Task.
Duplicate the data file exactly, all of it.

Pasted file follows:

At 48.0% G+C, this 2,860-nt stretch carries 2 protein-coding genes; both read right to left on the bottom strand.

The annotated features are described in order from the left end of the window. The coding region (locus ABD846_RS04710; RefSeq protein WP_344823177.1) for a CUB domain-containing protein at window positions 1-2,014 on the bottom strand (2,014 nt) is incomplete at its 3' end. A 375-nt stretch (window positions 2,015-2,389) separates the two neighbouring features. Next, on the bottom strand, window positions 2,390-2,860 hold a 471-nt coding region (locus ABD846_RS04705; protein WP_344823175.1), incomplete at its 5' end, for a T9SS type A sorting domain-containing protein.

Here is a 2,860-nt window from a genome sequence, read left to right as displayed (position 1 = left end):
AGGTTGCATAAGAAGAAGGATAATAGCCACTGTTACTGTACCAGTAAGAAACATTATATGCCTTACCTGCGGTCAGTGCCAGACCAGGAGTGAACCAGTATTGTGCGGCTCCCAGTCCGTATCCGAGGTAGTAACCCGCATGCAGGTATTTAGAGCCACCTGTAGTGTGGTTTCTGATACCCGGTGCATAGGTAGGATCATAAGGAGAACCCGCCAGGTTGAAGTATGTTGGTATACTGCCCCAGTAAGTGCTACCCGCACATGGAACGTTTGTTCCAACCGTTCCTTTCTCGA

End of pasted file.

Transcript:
At 48.0% G+C, this 2,860-nt stretch carries 2 protein-coding genes; both read right to left on the bottom strand.

The annotated features are described in order from the left end of the window. The coding region (locus ABD846_RS04710; RefSeq protein WP_344823177.1) for a CUB domain-containing protein at window positions 1-2,014 on the bottom strand (2,014 nt) is incomplete at its 3' end. A 375-nt stretch (window positions 2,015-2,389) separates the two neighbouring features. Next, on the bottom strand, window positions 2,390-2,860 hold a 471-nt coding region (locus ABD846_RS04705; protein WP_344823175.1), incomplete at its 5' end, for a T9SS type A sorting domain-containing protein.

Here is a 2,860-nt window from a genome sequence, read left to right as displayed (position 1 = left end):
AGGTTGCATAAGAAGAAGGATAATAGCCACTGTTACTGTACCAGTAAGAAACATTATATGCCTTACCTGCGGTCAGTGCCAGACCAGGAGTGAACCAGTATTGTGCGGCTCCCAGTCCGTATCCGAGGTAGTAACCCGCATGCAGGTATTTAGAGCCACCTGTAGTGTGGTTTCTGATACCCGGTGCATAGGTAGGATCATAAGGAGAACCCGCCAGGTTGAAGTATGTTGGTATACTGCCCCAGTAAGTGCTACCCGCACATGGAACGTTTGTTCCAACCGTTCCTTTCTCGA